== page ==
Every year, the Human Rights Campaign releases their Municipality Equality Index, which assesses each city on how inclusive their laws, policies, and services are to LGBTQ residents. The city is scored between 0-100, with 100 being ideal, and zero representing the most disparity between straight and queer residents.
This year, California cities scored 50-100. There’s not a correlation with city size, but the lowest scores are in rural areas such as Fresno, San Bernardino and Bakersfield.
Laura Diven, the LGBTQ Legal Director for California Rural Legal Aid, says that her group is seeing an increased need for protections for the transgender community, primarily transgender women and young people. She says that she recently took on the case of a transgender woman who was asked to leave a bar because of her status.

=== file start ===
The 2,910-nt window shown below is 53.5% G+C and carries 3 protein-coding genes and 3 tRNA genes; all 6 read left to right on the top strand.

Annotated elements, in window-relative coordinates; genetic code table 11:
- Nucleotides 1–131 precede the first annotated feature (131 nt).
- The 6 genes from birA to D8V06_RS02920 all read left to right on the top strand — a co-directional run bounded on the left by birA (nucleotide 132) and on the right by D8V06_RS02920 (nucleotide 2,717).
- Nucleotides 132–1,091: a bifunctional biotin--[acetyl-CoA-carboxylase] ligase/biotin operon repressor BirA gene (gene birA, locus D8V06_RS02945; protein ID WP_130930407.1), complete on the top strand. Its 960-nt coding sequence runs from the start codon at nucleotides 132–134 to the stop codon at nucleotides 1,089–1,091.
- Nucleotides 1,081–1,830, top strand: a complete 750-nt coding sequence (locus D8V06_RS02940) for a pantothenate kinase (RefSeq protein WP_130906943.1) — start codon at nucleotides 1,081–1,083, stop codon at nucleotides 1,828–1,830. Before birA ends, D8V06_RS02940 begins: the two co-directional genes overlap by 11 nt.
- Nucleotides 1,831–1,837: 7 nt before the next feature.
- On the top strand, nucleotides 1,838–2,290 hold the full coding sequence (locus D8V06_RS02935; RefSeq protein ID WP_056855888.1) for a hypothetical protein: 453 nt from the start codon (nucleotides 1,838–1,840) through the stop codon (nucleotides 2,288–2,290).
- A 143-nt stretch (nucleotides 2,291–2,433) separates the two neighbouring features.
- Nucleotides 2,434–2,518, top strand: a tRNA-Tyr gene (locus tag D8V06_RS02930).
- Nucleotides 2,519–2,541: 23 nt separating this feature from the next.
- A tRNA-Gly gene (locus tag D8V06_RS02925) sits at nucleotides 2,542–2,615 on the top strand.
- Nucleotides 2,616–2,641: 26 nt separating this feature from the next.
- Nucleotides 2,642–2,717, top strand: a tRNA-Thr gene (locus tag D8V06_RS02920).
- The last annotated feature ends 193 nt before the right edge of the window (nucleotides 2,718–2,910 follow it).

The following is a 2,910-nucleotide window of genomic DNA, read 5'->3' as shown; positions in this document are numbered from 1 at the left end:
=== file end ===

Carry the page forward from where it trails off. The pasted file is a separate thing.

“I think the issue is animus toward the LGBTQ community. I think it's important to remember that people live in rural communities for a reason. There are these close personal relationships that most rural communities have, and it includes tight social, economic, religious work, communities,” Diven says. “Many people ask, ‘If it's so bad, why don't you leave?’ And the truth is people have deep ties to person and place. I don't think the solution is to leave rural communities, but rather to grow these communities and increase inclusion and solidarity.”